Yanks, firing on all cylinders, roll over Twins againBy
So what’s the more remarkable accomplishment here? Kyle Farnsworth hasn’t allowed a hit in 28 batters. Robinson Cano is hitting .522 since the All Star break. The Yankees are 3.5 games out of first for the first time since May 14.
What a run these last few days have been. Since the All Star break, the Yankees are 5-0, and they’re rapidly gaining ground in the AL East. They’ve outscored their opponents by a combined total of 33-11, and just four teams have better records than they do in the American League. Ain’t baseball grand?
Tonight, the story was Darrell Rasner. On a night when Al Aceves, throwing on a limited pitch count, pitched well enough in AAA, Rasner saved his rotation spot for a few more outings. While he didn’t draw the win — that honor was reserved for David Robertson — Rasner went 5.2 innings and kept the Yanks in the game. He gave up four hits and a few too many walks (4), but with the help of two double plays, he held the Twins to two runs. As the Yanks’ fifth starter, Rasner delivered, and with a win, we couldn’t really ask for anything more.
Once Rasner left, the bats — largely slowed for five innings by Kevin Slowey — took over. Bobby Abreu put the Yanks up for good with a two-run home run in the bottom of the sixth. Robinson Cano delivered another pair of hits and two RBIs while Jeter drove in two and A-Rod picked up a few more hits. When the dust settled, the Yanks walked away with this one by the tune of 8-2. With a Tampa loss, all was right in Yankeeland.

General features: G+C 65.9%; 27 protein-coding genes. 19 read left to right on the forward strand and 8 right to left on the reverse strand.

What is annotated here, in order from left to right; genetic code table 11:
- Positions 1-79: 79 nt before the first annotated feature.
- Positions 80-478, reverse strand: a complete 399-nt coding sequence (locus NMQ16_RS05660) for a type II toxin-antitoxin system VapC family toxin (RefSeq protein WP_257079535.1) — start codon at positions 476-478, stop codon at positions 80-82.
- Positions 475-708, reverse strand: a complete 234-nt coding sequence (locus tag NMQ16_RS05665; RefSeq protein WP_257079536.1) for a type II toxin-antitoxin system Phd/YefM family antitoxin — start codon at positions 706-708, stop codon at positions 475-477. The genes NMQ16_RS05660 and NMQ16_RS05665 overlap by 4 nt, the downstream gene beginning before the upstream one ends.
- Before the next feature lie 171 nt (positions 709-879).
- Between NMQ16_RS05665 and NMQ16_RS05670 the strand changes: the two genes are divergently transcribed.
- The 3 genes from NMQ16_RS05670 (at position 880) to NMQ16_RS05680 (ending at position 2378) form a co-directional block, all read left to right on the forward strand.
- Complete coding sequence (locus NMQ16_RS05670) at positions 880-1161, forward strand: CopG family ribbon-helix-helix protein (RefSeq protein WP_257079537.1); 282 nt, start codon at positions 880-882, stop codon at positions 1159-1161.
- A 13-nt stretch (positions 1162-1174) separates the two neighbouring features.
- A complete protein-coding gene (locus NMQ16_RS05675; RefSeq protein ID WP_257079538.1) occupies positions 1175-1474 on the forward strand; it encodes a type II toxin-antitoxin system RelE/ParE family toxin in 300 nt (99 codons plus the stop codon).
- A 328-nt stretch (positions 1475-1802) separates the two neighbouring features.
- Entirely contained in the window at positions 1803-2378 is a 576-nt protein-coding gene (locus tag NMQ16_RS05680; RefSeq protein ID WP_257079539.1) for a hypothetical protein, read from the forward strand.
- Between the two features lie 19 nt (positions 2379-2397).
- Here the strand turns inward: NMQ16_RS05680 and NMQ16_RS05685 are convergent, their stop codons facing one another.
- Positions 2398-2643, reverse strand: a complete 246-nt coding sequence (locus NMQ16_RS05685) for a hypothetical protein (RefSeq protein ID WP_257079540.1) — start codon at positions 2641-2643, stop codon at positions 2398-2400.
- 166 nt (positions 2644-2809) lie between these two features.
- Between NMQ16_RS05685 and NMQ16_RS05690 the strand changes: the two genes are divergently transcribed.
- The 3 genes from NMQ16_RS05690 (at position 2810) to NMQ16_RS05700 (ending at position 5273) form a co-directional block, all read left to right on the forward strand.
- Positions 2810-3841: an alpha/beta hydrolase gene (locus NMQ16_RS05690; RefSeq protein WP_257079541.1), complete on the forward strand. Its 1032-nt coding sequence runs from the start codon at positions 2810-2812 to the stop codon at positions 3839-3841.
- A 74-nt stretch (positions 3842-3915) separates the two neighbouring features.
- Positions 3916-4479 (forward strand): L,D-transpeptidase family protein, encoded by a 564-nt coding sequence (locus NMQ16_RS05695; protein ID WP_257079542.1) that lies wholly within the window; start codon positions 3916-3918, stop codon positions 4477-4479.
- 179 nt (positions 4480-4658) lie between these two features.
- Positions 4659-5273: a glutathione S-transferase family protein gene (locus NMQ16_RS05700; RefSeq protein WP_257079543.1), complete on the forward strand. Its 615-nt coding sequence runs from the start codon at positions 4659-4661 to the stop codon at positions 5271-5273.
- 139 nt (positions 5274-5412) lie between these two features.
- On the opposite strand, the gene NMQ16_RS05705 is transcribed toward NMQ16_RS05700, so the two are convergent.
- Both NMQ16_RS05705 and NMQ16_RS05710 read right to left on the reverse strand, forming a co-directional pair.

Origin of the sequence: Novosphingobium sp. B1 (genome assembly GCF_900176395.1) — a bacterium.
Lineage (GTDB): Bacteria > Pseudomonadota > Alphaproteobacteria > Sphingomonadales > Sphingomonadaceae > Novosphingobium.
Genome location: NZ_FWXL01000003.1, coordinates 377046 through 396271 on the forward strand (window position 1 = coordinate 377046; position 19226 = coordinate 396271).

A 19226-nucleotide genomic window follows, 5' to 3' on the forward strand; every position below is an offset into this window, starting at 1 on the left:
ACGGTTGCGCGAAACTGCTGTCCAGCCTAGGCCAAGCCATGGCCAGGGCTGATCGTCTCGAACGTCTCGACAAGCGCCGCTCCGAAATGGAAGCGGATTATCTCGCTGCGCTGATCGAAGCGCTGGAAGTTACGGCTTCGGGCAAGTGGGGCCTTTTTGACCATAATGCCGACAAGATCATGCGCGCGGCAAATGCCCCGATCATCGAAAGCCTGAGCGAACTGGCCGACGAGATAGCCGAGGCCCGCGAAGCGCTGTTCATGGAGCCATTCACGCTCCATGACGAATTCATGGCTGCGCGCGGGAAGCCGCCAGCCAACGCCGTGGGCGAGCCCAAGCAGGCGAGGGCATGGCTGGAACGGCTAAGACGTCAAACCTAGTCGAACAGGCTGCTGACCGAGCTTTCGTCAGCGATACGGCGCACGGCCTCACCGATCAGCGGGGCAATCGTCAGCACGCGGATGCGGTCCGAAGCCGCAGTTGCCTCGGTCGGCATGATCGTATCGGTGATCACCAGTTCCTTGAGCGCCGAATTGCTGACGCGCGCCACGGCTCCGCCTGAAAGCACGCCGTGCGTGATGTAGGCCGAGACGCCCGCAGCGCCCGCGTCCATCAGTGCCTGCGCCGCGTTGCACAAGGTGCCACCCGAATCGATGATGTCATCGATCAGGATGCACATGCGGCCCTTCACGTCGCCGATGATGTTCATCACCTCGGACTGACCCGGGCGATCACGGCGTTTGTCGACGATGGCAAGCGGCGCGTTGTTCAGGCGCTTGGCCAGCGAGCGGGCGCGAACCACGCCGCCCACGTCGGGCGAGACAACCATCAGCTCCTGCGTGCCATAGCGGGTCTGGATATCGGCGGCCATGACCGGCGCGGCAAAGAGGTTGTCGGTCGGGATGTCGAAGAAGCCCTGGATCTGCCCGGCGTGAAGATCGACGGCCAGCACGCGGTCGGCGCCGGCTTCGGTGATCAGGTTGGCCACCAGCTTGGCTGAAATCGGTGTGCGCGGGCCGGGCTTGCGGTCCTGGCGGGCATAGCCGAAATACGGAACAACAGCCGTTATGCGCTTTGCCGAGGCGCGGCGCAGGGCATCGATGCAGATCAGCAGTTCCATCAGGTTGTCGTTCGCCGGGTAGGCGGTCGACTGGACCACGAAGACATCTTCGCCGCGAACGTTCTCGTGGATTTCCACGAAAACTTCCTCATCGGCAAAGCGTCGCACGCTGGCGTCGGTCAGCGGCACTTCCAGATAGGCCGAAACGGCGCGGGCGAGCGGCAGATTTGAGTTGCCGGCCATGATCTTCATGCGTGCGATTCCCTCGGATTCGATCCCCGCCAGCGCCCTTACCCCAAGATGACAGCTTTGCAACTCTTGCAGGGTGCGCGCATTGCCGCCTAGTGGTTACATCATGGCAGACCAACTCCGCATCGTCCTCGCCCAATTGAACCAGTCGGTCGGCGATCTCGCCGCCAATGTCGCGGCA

While Rasner held his own to start the game, the bullpen once again threw lights out baseball. Four relievers combined for 3.1 innings of one-hit ball. Robertson, Jose Veras, Farnsworth and Dan Giese struck out five, walked one and slammed the door on the Twins. Since the break — a familiar phrase during this recent hot streak — the bullpen has thrown 16.2 innings, allowing three runs on eight hits and five walks while striking out 25. At some point the pen will falter, but Brian Cashman‘s plan is clearly working at the back-end of games. I hate to say it, but I no longer cower in fear when the starters are removed the Yanks’ ace corps of relievers take over.
The Yanks face the Twins tomorrow, and Mike — our good luck charm — will have the game thread. The Bombers are going for a sweep and a perfect home stand to start the second half. Mike Mussina will take the mound, and standing in the Yankees’ way will be Glen Perkins, a tough lefty.
But, hey, these are the Yankees. They’re just getting started, and we should all be glad they didn’t torpedo the team earlier this year when things were looking bleak. Baseball is a marathon; the second leg is only just under way.